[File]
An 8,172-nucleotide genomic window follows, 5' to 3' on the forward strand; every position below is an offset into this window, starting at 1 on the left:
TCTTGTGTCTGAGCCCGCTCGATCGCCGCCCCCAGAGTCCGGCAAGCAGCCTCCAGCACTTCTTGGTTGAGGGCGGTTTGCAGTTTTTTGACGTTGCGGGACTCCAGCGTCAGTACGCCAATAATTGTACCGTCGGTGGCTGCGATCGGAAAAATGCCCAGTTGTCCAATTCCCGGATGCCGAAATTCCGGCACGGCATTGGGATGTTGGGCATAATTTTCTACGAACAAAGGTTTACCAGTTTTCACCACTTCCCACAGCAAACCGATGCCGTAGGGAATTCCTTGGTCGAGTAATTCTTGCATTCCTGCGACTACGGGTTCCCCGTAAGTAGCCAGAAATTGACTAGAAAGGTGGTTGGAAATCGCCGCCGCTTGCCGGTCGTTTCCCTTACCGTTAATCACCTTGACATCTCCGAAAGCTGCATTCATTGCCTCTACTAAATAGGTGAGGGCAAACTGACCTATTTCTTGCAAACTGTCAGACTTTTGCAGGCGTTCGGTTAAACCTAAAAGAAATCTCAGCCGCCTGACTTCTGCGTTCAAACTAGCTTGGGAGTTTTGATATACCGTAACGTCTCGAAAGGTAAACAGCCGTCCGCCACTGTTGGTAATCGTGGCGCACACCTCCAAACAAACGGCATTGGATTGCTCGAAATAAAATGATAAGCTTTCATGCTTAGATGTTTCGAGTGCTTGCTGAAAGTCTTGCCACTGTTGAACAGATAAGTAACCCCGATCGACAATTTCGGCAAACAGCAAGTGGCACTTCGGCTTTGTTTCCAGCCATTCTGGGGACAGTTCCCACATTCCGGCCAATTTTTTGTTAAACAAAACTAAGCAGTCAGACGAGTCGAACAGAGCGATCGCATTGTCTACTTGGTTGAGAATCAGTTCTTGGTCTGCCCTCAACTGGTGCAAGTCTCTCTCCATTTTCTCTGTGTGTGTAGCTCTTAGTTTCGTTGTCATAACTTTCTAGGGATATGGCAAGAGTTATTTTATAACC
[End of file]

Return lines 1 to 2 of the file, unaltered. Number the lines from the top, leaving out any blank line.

An 8,172-nucleotide genomic window follows, 5' to 3' on the forward strand; every position below is an offset into this window, starting at 1 on the left:
TCTTGTGTCTGAGCCCGCTCGATCGCCGCCCCCAGAGTCCGGCAAGCAGCCTCCAGCACTTCTTGGTTGAGGGCGGTTTGCAGTTTTTTGACGTTGCGGGACTCCAGCGTCAGTACGCCAATAATTGTACCGTCGGTGGCTGCGATCGGAAAAATGCCCAGTTGTCCAATTCCCGGATGCCGAAATTCCGGCACGGCATTGGGATGTTGGGCATAATTTTCTACGAACAAAGGTTTACCAGTTTTCACCACTTCCCACAGCAAACCGATGCCGTAGGGAATTCCTTGGTCGAGTAATTCTTGCATTCCTGCGACTACGGGTTCCCCGTAAGTAGCCAGAAATTGACTAGAAAGGTGGTTGGAAATCGCCGCCGCTTGCCGGTCGTTTCCCTTACCGTTAATCACCTTGACATCTCCGAAAGCTGCATTCATTGCCTCTACTAAATAGGTGAGGGCAAACTGACCTATTTCTTGCAAACTGTCAGACTTTTGCAGGCGTTCGGTTAAACCTAAAAGAAATCTCAGCCGCCTGACTTCTGCGTTCAAACTAGCTTGGGAGTTTTGATATACCGTAACGTCTCGAAAGGTAAACAGCCGTCCGCCACTGTTGGTAATCGTGGCGCACACCTCCAAACAAACGGCATTGGATTGCTCGAAATAAAATGATAAGCTTTCATGCTTAGATGTTTCGAGTGCTTGCTGAAAGTCTTGCCACTGTTGAACAGATAAGTAACCCCGATCGACAATTTCGGCAAACAGCAAGTGGCACTTCGGCTTTGTTTCCAGCCATTCTGGGGACAGTTCCCACATTCCGGCCAATTTTTTGTTAAACAAAACTAAGCAGTCAGACGAGTCGAACAGAGCGATCGCATTGTCTACTTGGTTGAGAATCAGTTCTTGGTCTGCCCTCAACTGGTGCAAGTCTCTCTCCATTTTCTCTGTGTGTGTAGCTCTTAGTTTCGTTGTCATAACTTTCTAGGGATATGGCAAGAGTTATTTTATAACC